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I've read Matt Crawford's new book Why we drive. He writes about the transformation of the US traffic infrastructure towards a surveillance system. American drivers are either caught by trappers and taken to court, or gradually converted into consumers who trade their driving patterns in exchange for value added services and sponsored content (aka. spam). Moreover, for many US communes traffic surveillance and automated law enforcement have become a major source of revenue. Individual autonomy is at stake in a world governed by institutions with superior knowledge about our driving patterns. Analytics and prediction are used to nudge people to behave in certain ways. Discouraging or making impossible creative interpretation or misuse of traffic rules takes away freedom. Shoshanna Zuboff, a Harvard emerita coined the term Surveillance capitalismMore certainty means less freedom for us... We know almost nothing about them and they know almost everything about us (S. Zuboff).

Many digital business models rely on exchanging personal data for value added services. I can use my iPhone to find the restaurant where I have an appointment. Instantly my Maps app will show me the best route. However, I need to share my location with the Map provider to make it work. Location data are an asset, because they can be combined with other data such as my communication patterns and search terms. The result will be a pretty accurate profile of my personality. To some degree they can predict where I will be, when I will be there and what I will do. It wouldn't be too much a problem if I could just stop using Maps. But it's more complicated. It's a bit like smoking. You try it, because your friends do it. You get used to it, you think you need it, you deny that it’s dangerous, and when your pack is empty, or your phone runs out of battery, you get an uneasy feeling. Using apps doesn't kill us, at least as long as we don't stare on our screens while driving. Nonetheless we should handle them with care, because they are changing our habits, and may compromise the independence of our thinking. Speaking of the practices of Big Tobacco you may watch the movie The Informer, which is a testimonial that behind the scenes there is not always fair play.

Many of us are already dependent on so-called smart technical platforms. Or should I say addicted? If digital transformation continues like this, apart of being attached to our smart phones will soon be surrounded by smart traffic, live in smart homes and possibly work in smart enterprises within smart cities. An eager question is then how we will keep control over our humaneness? Gisela Schmalz suggested in a recent interview about the Facebook advertising boycott that people have always the power to leave the platforms and move over to alternative ethical and democratic platforms. That's a good idea, but it's a struggle to quit social media or Maps. I once tried to limit my screen time on the iPhone - unsuccessfully, I always found workaounds to fool myself. Is my strange bevaiour resulting from subliminal impulses coming from my apps? Am I a victim of a cognitive bias induced by the app makers? I am not a believer in conspiracy, but it's hard for me to judge without an external system of reference.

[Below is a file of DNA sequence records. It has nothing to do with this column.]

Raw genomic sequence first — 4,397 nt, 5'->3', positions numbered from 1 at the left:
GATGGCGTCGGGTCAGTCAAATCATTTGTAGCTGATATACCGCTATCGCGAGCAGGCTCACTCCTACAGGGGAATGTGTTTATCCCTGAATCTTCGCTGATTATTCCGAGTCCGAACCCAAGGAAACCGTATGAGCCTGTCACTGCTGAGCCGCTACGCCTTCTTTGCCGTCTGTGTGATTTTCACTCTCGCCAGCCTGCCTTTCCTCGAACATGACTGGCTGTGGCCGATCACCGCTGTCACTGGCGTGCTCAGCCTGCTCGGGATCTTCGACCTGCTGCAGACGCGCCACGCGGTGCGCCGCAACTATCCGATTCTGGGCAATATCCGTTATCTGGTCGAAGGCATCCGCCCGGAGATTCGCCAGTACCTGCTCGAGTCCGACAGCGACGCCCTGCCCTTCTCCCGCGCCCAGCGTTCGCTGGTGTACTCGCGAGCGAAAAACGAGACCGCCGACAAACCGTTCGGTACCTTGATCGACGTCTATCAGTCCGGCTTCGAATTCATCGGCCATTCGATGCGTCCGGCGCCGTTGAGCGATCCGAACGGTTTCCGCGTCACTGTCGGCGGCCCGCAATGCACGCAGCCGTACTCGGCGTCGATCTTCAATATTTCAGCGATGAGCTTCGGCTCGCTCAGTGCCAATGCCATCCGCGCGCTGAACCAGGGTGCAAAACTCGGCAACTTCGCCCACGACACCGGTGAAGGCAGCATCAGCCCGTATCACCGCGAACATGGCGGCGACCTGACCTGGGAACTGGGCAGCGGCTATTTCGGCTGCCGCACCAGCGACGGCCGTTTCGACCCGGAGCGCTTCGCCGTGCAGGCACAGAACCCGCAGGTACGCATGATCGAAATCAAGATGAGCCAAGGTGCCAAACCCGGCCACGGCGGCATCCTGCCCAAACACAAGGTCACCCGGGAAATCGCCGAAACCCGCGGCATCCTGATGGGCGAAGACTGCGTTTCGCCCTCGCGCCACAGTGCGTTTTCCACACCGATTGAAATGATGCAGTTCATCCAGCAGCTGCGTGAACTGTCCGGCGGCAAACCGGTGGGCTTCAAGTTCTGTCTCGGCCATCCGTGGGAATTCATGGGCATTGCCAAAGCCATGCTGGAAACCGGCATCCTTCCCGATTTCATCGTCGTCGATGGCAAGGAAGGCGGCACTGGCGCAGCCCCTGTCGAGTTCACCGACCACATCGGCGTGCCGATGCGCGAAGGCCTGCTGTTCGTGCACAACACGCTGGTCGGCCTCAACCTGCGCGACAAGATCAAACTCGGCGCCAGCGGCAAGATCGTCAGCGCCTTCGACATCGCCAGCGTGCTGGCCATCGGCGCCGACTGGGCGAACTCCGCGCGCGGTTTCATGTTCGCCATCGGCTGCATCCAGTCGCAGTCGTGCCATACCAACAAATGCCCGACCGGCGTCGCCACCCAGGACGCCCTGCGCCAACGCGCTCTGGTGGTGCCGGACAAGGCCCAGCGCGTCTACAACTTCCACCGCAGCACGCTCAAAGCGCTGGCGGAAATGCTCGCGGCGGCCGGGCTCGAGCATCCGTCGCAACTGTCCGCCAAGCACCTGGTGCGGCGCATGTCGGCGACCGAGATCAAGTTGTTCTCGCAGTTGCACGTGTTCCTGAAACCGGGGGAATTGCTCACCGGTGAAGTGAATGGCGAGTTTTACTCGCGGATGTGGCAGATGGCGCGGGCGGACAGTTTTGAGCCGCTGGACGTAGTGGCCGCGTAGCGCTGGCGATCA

People always invented demons for things they couldn't explain. Descartes imagined an Evil demon of utmost power and cunning who has employed all his energies in order to deceive me. When Laplace's demon knows the precise location and momentum of every atom in the universe, their past and future values for any given time he could calculate the world affairs from the laws of classical mechanics. Replace Newton's laws by the mechanisms of applied psychology, train an Artificial Intelligence, and you get a contemporary version of Laplace's demon. Since I've studied chaos theory I don't believe in determinism. Still I have a gut feeling that Laplace 2.0 could be quite powerful in closed systems such as filter bubbles. To fight a demon who wants to make you believe that the world is deterministic and therefore you need to behave in a certain way to play along, it might be a worthwhile to take a break from time to time, go offline, and see the world with different eyes.